U.S. Communist Party challenges anti-Cuba lawsuit

lawsuit

The plaintiff in a lawsuit against the Republic of Cuba is claiming the right to question the U.S. Communist Party on its relationship to the Communist Party of Cuba and an extensive list of Cuban institutions and personalities.

The CPUSA is responding "No way!" and is set to file a motion to quash a subpoena that would require the party to produce financial and political documents. The legal filings also call for the party to produce a representative to give a deposition on those relationships.

New York attorney Martin R. Stolar, who is representing the party, said, "It's really a stretch to say that because the Communist Party of the United States has the word 'communist' in its name that it must be holding assets for the Communist Party of Cuba which also has the word 'communist' in its name." Stolar added, "It appears that the plaintiff's lawyer is grasping at communists, not grasping at straws."

The case involves a civil suit filed in Miami in 2005 by a Cuban expatriate Nilo Jerez. Jerez entered the U.S. in 1980. Twenty-five years later, he claimed the sterility from which he says he suffers is a result of alleged mistreatment during a three-month stay in a mental hospital in Cuba in the 1970s. Jerez won a $50 million judgment by default. The Cuban government refused to participate in the Miami legal proceedings. Cuba's position was that U.S. courts had no legal jurisdiction over events that took place in Cuba.

Jerez's legal filings, by high-powered Washington law firm Patton Boggs, say that he is subpoenaing the party to find out if it is holding money for Cuba that he could collect to pay off his judgment.

The CPUSA has no financial relation with any of the parties mentioned in the lawsuit, says the party's secretary treasurer, Roberta Wood. "The Communist Party's relationship with folks in other countries is political, not financial. We are a social justice organization, not a business," she said. "But on principle we object to being required to testify about our relationship with our fraternal parties and we particularly object to being dragged into a blatant effort to rob the Cuban people."

Jerez is only the latest in a string of Cuban expatriates who have wormed their way into multi-million-dollar judgments against the Republic of Cuba in U.S. courts.

As the likelihood of establishing trade relationships between the two countries grows under a new administration, the litigants apparently are positioning themselves to seize trade-related funds as they move through U.S. banks. They could then apply to U.S. courts to seize these funds, which legitimately belong to the Cuban people.

Some say the "freeze and seize" efforts are counter to the interests of the people of the United States. Improved U.S.-Cuba relations could result in access for the first time to unique new Cuban-developed vaccines and medicines. For example, Cuban researchers have developed a vaccine against meningitis B, a disease which kills or permanently injures many U.S. children every year. Decisions like those of the Miami court in Jerez' case would allow Jerez to seize the funds of U.S. medical facilities seeking to purchase Cuban-made medical products, effectively making it impossible for U.S. residents to access these life-saving advances.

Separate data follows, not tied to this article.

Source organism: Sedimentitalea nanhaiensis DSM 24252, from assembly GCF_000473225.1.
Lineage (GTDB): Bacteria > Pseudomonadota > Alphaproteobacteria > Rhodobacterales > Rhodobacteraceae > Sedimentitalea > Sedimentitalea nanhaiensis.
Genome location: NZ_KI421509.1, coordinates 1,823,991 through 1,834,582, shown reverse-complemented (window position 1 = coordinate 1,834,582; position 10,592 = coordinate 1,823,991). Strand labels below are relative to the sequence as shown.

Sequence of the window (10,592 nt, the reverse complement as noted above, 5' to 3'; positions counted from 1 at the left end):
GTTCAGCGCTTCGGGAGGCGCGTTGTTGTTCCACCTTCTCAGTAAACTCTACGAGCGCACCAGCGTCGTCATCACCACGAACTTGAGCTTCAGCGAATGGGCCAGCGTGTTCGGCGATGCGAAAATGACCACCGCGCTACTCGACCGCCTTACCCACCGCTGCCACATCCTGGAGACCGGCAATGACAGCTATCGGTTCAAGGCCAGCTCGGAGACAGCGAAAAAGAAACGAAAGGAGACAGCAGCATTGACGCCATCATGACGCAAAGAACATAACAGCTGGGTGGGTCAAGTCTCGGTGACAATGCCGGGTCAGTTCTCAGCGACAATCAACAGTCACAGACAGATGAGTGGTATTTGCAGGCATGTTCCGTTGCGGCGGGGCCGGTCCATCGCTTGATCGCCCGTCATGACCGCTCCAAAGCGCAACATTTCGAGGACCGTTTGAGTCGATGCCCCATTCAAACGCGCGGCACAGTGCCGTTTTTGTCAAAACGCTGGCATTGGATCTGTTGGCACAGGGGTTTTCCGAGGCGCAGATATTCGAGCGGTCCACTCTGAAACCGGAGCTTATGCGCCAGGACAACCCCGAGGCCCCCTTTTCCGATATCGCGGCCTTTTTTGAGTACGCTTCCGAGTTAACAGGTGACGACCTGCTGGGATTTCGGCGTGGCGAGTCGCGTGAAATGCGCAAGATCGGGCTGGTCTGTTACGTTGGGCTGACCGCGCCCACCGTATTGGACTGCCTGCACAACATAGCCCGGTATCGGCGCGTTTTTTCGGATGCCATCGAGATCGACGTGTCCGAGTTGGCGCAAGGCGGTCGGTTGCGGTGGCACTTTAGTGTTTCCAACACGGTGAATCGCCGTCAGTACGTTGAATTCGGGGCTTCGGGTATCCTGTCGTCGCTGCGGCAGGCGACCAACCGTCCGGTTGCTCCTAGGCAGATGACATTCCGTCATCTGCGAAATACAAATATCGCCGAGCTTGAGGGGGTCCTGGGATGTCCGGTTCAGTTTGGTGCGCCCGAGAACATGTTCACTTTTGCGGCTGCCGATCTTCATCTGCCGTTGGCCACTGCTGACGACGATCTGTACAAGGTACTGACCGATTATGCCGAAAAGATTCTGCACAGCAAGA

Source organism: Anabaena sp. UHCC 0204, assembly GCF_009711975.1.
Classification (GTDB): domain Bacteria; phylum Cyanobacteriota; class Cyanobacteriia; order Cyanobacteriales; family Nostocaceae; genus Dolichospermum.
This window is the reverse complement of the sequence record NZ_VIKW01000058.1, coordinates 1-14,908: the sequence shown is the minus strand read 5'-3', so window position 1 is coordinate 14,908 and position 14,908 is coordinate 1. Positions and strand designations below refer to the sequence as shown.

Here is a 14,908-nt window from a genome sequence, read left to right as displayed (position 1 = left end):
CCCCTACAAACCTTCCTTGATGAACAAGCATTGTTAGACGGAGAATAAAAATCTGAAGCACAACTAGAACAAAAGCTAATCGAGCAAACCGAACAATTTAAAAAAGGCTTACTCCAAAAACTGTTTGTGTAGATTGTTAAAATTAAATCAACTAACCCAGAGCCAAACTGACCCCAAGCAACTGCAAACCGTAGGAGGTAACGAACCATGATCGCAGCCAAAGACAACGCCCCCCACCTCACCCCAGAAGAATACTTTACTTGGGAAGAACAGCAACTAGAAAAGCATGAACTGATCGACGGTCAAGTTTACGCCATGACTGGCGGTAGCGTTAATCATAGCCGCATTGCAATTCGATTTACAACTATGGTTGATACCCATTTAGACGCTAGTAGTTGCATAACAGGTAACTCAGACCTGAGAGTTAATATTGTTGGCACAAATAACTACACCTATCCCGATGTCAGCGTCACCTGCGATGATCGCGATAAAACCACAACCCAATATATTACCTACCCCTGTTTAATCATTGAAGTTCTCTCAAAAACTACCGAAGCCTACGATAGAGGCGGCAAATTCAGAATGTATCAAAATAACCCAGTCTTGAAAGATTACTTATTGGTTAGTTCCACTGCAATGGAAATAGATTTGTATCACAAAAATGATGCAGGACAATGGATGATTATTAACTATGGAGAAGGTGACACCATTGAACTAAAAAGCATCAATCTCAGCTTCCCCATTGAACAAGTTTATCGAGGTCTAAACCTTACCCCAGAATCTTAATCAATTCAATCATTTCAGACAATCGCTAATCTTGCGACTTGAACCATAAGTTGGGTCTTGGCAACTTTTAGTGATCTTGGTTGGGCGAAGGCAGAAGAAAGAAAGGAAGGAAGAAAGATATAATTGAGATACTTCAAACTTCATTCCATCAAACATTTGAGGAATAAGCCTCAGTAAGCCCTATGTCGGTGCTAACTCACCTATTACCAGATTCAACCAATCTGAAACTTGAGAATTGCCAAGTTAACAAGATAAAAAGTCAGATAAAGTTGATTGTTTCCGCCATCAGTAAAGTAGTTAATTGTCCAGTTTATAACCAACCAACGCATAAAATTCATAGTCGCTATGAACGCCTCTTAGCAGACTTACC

The precedent was set when a judge in New York in 2006 ordered payment of $91 million from frozen Cuban bank accounts to the families of two men - a CIA pilot and an arms smuggler - who died while participating in the infamous U.S.-backed Bay of Pigs invasion of Cuba in 1961.

The money for that settlement came from U.S. bank accounts holding Cuban money, including one containing payments made to AT&T for telephone services. A statement from Cuba's Foreign Ministry at the time stated that the assets wrongly went to "terrorist groups or families of U.S. citizens involved in aggressions against our country," according to the Associated Press.

The Communist Party USA's legal effort to challenge the subpoena could be costly, Wood acknowledged. The party is determined, nevertheless, to defend its rights, she said, emphasizing that, "the subpoena is not a legitimate legal inquiry."

Wood added, "Our friends and allies understand full well this subpoena is nothing more than a political fishing expedition."

Wood said donations to help the Communist Party USA defray its legal expenses in this case can be sent to the party's treasurer, Esther Moroze, at 235 West 23rd Street, 8th floor, New York, NY 10011.

Photo by Roberta Wood